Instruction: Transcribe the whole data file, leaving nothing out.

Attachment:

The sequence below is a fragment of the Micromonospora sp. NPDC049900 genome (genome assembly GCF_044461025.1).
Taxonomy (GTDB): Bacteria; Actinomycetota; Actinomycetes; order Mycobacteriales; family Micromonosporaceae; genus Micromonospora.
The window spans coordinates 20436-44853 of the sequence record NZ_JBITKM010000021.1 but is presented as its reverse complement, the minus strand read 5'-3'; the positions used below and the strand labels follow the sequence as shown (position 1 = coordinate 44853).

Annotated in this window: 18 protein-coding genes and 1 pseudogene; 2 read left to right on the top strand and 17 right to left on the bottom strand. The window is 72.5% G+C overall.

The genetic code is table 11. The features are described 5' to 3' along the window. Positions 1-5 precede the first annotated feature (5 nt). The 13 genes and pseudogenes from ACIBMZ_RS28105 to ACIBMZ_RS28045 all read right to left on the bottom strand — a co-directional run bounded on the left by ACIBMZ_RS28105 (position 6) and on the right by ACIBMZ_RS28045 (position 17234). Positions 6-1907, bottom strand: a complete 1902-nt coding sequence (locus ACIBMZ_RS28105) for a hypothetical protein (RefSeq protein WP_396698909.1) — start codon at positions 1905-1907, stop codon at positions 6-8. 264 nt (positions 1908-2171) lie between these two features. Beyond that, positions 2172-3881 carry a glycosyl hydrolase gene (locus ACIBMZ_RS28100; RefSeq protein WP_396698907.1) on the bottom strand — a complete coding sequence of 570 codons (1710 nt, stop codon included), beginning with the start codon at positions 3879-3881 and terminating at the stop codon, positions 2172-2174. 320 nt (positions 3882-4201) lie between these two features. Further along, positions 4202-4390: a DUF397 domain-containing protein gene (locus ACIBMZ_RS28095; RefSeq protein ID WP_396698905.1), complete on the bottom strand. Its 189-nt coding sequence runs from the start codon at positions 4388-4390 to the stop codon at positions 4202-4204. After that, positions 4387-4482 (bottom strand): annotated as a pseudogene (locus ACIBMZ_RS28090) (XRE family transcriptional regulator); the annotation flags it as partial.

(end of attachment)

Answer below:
The sequence below is a fragment of the Micromonospora sp. NPDC049900 genome (genome assembly GCF_044461025.1).
Taxonomy (GTDB): Bacteria; Actinomycetota; Actinomycetes; order Mycobacteriales; family Micromonosporaceae; genus Micromonospora.
The window spans coordinates 20436-44853 of the sequence record NZ_JBITKM010000021.1 but is presented as its reverse complement, the minus strand read 5'-3'; the positions used below and the strand labels follow the sequence as shown (position 1 = coordinate 44853).

Annotated in this window: 18 protein-coding genes and 1 pseudogene; 2 read left to right on the top strand and 17 right to left on the bottom strand. The window is 72.5% G+C overall.

The genetic code is table 11. The features are described 5' to 3' along the window. Positions 1-5 precede the first annotated feature (5 nt). The 13 genes and pseudogenes from ACIBMZ_RS28105 to ACIBMZ_RS28045 all read right to left on the bottom strand — a co-directional run bounded on the left by ACIBMZ_RS28105 (position 6) and on the right by ACIBMZ_RS28045 (position 17234). Positions 6-1907, bottom strand: a complete 1902-nt coding sequence (locus ACIBMZ_RS28105) for a hypothetical protein (RefSeq protein WP_396698909.1) — start codon at positions 1905-1907, stop codon at positions 6-8. 264 nt (positions 1908-2171) lie between these two features. Beyond that, positions 2172-3881 carry a glycosyl hydrolase gene (locus ACIBMZ_RS28100; RefSeq protein WP_396698907.1) on the bottom strand — a complete coding sequence of 570 codons (1710 nt, stop codon included), beginning with the start codon at positions 3879-3881 and terminating at the stop codon, positions 2172-2174. 320 nt (positions 3882-4201) lie between these two features. Further along, positions 4202-4390: a DUF397 domain-containing protein gene (locus ACIBMZ_RS28095; RefSeq protein ID WP_396698905.1), complete on the bottom strand. Its 189-nt coding sequence runs from the start codon at positions 4388-4390 to the stop codon at positions 4202-4204. After that, positions 4387-4482 (bottom strand): annotated as a pseudogene (locus ACIBMZ_RS28090) (XRE family transcriptional regulator); the annotation flags it as partial.